Ed Cairns, an Oxfam senior policy adviser, looks back on a very mixed year in the response to humanitarian crises.
You might not have noticed it from the headlines, but this year Oxfam has responded to more crises than ever before. Not megadisasters like Haiti’s earthquake in 2010, but the daily struggle for survival that has just got worse in places like the West African countries of the Sahel. The dearth of headlines may of course also be because much of the world has been preoccupied with its own problems – the Eurozone in crisis, China slowing down, and the US teetering on its fiscal cliff. Perhaps that is why the UN expects this year’s humanitarian appeals to end 2012 around 63% filled. That’s $3 billion of aid to save lives not given – no worse than last year, but significantly down from the pre-recession days of 2007, ’08 and ’09 when such appeals reached more than 70% of their targets.
This year, one crisis came on top of another – sometimes literally. Like northern Mali’s rebellion in April which has forced some 360,000 from their homes, including 160,000 seeking refuge in Mali’s impoverished neighbours. For – without even mentioning Syria – 2012 has not really been a good year for peace. Last week, the UN launched a review of its peacekeeping in Congo after its mission let rebels force 140.000 people from the city of Goma. According to Tariq Rieb, an Oxfam colleague in Congo, the UN’s performance fell ‘way short of what anyone would expect.’ And this only a month after another UN review slammed the UN role in Sri Lanka, where UN and other aid workers failed to do what they could to protect civilians in 2009.
Too many aid workers still think their responsibility ends with providing material necessities, while in many crises what people ask for, even more, is safety. Twenty years after we searched our souls in Bosnia for sending aid to the ‘well-fed dead’ – who nobody was protecting from murder and rape – we still have a long way to go. Although humanitarian aid has come on by leaps and bounds in quality and professionalism, the dilemmas of working in conflicts are proving more stubborn. While what has come to light in Sri Lanka and Congo should prompt a profound look at why the UN, including peacekeeping, is not better at protecting people from, to quote its founders in 1945, the ‘scourge of war’.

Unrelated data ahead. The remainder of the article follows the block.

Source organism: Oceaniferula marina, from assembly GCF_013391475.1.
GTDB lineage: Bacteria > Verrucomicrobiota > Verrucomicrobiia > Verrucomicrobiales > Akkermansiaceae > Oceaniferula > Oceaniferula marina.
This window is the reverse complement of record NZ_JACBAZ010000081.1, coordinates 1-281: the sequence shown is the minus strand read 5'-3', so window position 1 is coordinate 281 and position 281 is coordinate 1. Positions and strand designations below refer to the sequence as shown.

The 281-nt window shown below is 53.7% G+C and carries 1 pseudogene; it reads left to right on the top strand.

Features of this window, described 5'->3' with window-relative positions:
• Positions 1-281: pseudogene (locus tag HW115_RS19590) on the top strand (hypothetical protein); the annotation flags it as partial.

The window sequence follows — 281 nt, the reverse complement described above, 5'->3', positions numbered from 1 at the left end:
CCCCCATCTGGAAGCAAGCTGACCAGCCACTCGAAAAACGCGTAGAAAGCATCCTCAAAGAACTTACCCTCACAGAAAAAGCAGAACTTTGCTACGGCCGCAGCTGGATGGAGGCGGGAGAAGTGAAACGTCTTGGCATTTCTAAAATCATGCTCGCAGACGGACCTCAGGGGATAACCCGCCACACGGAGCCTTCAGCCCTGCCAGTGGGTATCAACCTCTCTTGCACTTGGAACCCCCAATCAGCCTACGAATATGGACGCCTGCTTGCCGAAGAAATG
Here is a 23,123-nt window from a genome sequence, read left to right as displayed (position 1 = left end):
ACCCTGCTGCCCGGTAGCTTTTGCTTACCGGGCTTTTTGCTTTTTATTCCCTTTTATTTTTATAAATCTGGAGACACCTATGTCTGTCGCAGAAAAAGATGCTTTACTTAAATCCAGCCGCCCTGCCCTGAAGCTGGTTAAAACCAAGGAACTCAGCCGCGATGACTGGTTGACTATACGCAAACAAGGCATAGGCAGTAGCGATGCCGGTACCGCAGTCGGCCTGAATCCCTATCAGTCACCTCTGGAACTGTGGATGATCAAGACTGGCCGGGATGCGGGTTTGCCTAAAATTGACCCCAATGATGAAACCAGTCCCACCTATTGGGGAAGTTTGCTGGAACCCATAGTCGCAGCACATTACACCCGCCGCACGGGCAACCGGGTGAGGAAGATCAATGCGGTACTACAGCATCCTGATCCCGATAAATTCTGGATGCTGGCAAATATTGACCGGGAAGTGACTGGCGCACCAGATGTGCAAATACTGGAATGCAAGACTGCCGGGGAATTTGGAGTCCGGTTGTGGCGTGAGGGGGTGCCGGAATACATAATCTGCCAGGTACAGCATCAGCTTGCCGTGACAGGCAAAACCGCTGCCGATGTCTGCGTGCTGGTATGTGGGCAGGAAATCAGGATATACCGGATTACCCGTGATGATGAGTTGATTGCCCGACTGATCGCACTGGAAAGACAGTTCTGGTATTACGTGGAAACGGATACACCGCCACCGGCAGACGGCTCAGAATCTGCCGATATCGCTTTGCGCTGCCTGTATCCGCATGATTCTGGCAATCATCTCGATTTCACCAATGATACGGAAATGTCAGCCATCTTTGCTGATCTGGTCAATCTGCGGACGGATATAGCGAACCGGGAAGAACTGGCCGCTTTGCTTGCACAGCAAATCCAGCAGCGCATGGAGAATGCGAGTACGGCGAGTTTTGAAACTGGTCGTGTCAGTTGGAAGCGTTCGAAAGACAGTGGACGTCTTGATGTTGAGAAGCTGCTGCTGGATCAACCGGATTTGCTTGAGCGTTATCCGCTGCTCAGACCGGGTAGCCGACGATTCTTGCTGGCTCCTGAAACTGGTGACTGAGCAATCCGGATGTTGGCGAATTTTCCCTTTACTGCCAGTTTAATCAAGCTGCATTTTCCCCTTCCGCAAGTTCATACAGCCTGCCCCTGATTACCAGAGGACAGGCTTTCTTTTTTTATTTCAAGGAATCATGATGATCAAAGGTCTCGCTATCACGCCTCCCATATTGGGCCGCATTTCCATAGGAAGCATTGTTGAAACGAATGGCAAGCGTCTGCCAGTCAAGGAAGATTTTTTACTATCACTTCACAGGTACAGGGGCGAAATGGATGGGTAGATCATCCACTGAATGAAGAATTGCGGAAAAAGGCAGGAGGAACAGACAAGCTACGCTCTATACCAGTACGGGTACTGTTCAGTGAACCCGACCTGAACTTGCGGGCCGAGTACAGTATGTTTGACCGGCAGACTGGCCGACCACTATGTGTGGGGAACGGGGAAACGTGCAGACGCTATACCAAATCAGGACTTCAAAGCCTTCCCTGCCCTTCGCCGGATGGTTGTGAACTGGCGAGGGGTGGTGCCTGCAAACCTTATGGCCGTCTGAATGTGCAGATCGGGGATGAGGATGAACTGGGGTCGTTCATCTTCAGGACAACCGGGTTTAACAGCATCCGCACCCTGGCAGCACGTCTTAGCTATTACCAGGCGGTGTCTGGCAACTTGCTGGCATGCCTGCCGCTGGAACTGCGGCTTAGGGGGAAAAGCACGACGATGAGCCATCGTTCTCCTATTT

Not everything of course is so bleak. Gaza at least got a ceasefire. And in other humanitarian crises, there is a real sense that governments and organisations on the ground are getting better at coping with disasters. Tragically, this month hundreds were killed by Typhoon Bopha in the southern Philippines, but the local Humanitarian Response Consortium went immediately into action to get safe water to the stricken areas, and launch cash-for-work programmes so that families could buy food, clothing and shelter. The local authorities too were well prepared,
tangible proof of how the Philippines has built its national capacity to handle disasters since 2009.
Just as well actually, because the Philippines, like so much of the world, is likely to see more such weather-related disasters in future. So it was not good that, a few thousand miles away in Doha, the world failed to agree much of anything at the latest talks on climate change. There was no big new commitment to cut emissions, while the earth continues, on its current trends, towards the 2C temperature rise that most scientists warn us about. If those trends continue, we can expect more climate-related disasters, and a lot more humanitarian need. And perhaps most worrying of all, coastal areas, like parts of Bangladesh, going under water – despite the progress that has been done to make them less vulnerable to disaster. In one part of south west Bangladesh, Oxfam is leading a consortium building 11,000 shelters, homes and latrines on plinths above flood levels. But if the world fails to tackle climate change, will that really help? We don’t honestly know. And because of that, this year’s greatest humanitarian disaster was probably in… Doha.